10. ^ a b Fernández Bitar, Marcelo (24 April 2004). "Torres Unplugs To Connect With Wider Audience". Billboard (Nielsen Business Media, Inc) 116 (17): 26. Retrieved 3 January 2011. 
  11. ^ "Grammy Nominations: Complete List". Fox News Channel. 3 January 2003. Retrieved 9 November 2010. 
  12. ^ "Julieta Venegas supera el prejuicio del pop" (in Spanish). El Siglo de Torreón. 25 April 2004. Retrieved 3 January 2011. 
  13. ^ "List of winners at Fifth Latin Grammys". USA Today. 2 September 2004. Retrieved 3 January 2011. 
  14. ^ a b "Limón y Sal – Julieta Venegas". Allmusic. Rovi Corporation. Retrieved 3 January 2011. 
  15. ^ "7th Annual Latin Grammy Winners List". The Recording Academy. 2006. Retrieved 3 January 2011. 
  16. ^ Cobo, Leila (21 October 2006). "The Producers: Giving Credit to Those Behind the Studio Board". Billboard (Nielsen Business Media, Inc) 118 (42): 68. Retrieved 3 January 2011. 
  17. ^ Associated Press (3 November 2006). "List of 7th annual Latin Grammy award winners". Chron Chronicle. Houston Chronicle. Retrieved 7 January 2011.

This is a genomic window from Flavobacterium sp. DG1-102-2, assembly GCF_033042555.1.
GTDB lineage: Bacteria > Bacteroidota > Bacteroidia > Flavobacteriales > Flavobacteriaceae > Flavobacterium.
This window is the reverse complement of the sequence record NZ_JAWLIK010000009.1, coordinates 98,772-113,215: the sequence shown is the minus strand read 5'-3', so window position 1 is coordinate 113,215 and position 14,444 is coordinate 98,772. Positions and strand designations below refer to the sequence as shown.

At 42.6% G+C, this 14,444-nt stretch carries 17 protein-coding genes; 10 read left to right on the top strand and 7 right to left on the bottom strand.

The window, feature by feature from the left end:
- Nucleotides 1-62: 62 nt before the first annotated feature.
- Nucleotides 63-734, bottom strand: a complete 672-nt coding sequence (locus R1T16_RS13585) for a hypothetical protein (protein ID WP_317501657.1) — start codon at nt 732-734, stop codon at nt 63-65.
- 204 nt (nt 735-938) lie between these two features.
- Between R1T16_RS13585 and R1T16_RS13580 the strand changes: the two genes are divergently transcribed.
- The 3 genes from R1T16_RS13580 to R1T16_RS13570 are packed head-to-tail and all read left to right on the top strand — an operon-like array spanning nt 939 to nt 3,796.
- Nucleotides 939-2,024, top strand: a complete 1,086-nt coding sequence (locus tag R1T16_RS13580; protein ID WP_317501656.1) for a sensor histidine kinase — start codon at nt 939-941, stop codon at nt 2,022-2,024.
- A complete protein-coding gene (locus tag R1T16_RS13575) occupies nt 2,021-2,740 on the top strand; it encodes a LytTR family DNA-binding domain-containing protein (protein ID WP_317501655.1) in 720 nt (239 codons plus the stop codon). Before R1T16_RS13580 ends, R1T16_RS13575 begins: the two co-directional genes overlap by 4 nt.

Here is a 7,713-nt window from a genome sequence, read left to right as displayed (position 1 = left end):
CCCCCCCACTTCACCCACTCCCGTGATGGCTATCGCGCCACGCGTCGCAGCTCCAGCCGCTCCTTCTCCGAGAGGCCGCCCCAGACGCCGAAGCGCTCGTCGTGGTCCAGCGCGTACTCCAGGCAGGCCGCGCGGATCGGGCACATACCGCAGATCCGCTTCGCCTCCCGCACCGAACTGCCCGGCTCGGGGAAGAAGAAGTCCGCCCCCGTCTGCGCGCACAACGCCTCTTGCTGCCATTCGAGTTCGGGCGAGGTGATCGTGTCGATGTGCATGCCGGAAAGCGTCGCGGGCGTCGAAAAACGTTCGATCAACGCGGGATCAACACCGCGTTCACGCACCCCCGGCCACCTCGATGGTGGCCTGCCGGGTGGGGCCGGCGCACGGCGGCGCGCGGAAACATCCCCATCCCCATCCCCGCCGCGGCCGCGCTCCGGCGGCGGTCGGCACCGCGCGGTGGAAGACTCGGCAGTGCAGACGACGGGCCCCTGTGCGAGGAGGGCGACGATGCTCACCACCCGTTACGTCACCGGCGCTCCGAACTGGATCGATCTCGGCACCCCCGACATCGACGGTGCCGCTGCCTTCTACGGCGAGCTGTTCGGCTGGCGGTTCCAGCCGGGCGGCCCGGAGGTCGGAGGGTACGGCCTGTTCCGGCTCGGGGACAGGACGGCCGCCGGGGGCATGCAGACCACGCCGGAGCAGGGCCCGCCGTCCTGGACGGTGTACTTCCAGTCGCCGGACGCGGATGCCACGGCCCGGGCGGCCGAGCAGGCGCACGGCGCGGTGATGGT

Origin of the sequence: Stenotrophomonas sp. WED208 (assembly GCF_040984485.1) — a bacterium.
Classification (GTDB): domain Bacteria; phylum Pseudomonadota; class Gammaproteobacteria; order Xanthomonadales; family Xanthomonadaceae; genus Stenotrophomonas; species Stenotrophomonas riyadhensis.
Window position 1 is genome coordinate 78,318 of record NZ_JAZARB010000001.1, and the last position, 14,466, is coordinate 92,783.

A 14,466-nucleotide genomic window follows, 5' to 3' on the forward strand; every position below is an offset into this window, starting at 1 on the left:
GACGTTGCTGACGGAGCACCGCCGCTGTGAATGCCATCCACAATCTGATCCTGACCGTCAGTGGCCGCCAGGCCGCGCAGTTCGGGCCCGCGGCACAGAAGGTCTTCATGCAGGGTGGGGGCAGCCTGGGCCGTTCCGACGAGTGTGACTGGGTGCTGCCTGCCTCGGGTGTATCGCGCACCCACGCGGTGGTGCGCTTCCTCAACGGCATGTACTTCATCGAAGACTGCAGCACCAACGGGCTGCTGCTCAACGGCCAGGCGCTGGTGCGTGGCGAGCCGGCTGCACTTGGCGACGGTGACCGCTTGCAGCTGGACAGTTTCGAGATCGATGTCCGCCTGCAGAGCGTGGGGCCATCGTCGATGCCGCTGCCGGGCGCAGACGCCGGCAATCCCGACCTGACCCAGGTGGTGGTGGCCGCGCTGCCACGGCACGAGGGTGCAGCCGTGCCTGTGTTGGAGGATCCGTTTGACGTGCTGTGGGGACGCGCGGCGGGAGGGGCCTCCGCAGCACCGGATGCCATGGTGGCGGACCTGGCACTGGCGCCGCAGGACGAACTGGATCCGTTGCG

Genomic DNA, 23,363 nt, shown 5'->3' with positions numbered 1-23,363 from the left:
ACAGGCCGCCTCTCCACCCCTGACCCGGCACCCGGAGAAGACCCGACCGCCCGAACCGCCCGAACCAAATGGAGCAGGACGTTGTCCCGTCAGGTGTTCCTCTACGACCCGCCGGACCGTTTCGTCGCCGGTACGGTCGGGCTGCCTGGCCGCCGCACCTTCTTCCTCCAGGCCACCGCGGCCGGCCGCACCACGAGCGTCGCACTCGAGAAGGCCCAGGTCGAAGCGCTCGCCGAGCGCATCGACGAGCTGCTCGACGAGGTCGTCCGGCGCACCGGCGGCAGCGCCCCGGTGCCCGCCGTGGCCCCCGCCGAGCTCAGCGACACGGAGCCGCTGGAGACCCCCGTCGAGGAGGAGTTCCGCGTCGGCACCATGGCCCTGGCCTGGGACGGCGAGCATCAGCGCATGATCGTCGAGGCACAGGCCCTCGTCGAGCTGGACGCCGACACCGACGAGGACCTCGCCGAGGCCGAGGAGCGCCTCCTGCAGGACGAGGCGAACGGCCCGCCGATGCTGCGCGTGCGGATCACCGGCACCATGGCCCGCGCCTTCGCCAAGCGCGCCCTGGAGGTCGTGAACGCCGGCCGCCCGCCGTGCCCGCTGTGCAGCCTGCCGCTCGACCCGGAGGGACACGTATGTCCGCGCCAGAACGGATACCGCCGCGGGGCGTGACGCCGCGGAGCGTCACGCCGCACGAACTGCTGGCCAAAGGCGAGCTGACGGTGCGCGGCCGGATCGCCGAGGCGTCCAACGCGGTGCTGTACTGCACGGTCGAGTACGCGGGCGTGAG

18. ^ Birchmeier, Jason. "Dulce Beat – Belanova". Allmusic. Rovi Corporation. Retrieved 3 January 2011. 
  19. ^ "Fantasía Pop" (in Spanish). La Higuera. 4 August 2008. Retrieved 27 December 2010. 
  20. ^ "Belanova – Fantasia Pop (album)". Hung Medien. Retrieved 3 January 2011. 
  21. ^ "Andrés Calamaro, con cuatro nominaciones para los Grammy latinos". La Nación. 10 September 2008. Retrieved 3 January 2011. 
  22. ^ a b Cobo, Leila (3 October 2009). "Repeat Performance: Producer Of The Years Nominations Echoes Past Nods". Billboard (Nielsen Business Media, Inc) 121 (39): 46. Retrieved 3 January 2011. 
  23. ^ "The 10th Annual Latin Grammy Awards: Scorecard". Los Angeles Times. 17 September 2009. Retrieved 7 January 2011.